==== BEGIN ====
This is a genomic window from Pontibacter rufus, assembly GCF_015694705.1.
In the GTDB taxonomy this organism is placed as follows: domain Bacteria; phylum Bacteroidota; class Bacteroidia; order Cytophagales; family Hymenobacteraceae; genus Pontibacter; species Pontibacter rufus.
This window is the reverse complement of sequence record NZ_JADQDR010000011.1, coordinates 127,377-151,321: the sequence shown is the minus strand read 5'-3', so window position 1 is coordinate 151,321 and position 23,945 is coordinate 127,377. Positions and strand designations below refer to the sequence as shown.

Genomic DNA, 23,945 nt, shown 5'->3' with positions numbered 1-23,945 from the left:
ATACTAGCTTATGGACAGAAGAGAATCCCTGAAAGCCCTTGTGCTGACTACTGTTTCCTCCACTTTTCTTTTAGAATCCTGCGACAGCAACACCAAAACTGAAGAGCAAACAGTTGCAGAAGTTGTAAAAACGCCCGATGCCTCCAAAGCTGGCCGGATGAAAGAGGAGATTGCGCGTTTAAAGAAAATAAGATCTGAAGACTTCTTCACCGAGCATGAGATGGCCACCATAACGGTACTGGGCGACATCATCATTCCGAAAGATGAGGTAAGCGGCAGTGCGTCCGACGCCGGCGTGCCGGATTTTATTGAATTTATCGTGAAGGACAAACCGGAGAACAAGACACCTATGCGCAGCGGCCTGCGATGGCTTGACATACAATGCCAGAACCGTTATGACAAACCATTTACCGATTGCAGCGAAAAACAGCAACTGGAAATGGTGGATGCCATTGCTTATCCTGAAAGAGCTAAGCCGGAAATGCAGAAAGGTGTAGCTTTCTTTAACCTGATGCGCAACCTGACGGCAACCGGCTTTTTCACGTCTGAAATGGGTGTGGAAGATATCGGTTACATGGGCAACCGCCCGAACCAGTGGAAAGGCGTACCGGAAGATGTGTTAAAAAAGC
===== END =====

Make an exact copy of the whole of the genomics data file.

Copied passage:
This is a genomic window from Pontibacter rufus, assembly GCF_015694705.1.
In the GTDB taxonomy this organism is placed as follows: domain Bacteria; phylum Bacteroidota; class Bacteroidia; order Cytophagales; family Hymenobacteraceae; genus Pontibacter; species Pontibacter rufus.
This window is the reverse complement of sequence record NZ_JADQDR010000011.1, coordinates 127,377-151,321: the sequence shown is the minus strand read 5'-3', so window position 1 is coordinate 151,321 and position 23,945 is coordinate 127,377. Positions and strand designations below refer to the sequence as shown.

Genomic DNA, 23,945 nt, shown 5'->3' with positions numbered 1-23,945 from the left:
ATACTAGCTTATGGACAGAAGAGAATCCCTGAAAGCCCTTGTGCTGACTACTGTTTCCTCCACTTTTCTTTTAGAATCCTGCGACAGCAACACCAAAACTGAAGAGCAAACAGTTGCAGAAGTTGTAAAAACGCCCGATGCCTCCAAAGCTGGCCGGATGAAAGAGGAGATTGCGCGTTTAAAGAAAATAAGATCTGAAGACTTCTTCACCGAGCATGAGATGGCCACCATAACGGTACTGGGCGACATCATCATTCCGAAAGATGAGGTAAGCGGCAGTGCGTCCGACGCCGGCGTGCCGGATTTTATTGAATTTATCGTGAAGGACAAACCGGAGAACAAGACACCTATGCGCAGCGGCCTGCGATGGCTTGACATACAATGCCAGAACCGTTATGACAAACCATTTACCGATTGCAGCGAAAAACAGCAACTGGAAATGGTGGATGCCATTGCTTATCCTGAAAGAGCTAAGCCGGAAATGCAGAAAGGTGTAGCTTTCTTTAACCTGATGCGCAACCTGACGGCAACCGGCTTTTTCACGTCTGAAATGGGTGTGGAAGATATCGGTTACATGGGCAACCGCCCGAACCAGTGGAAAGGCGTACCGGAAGATGTGTTAAAAAAGC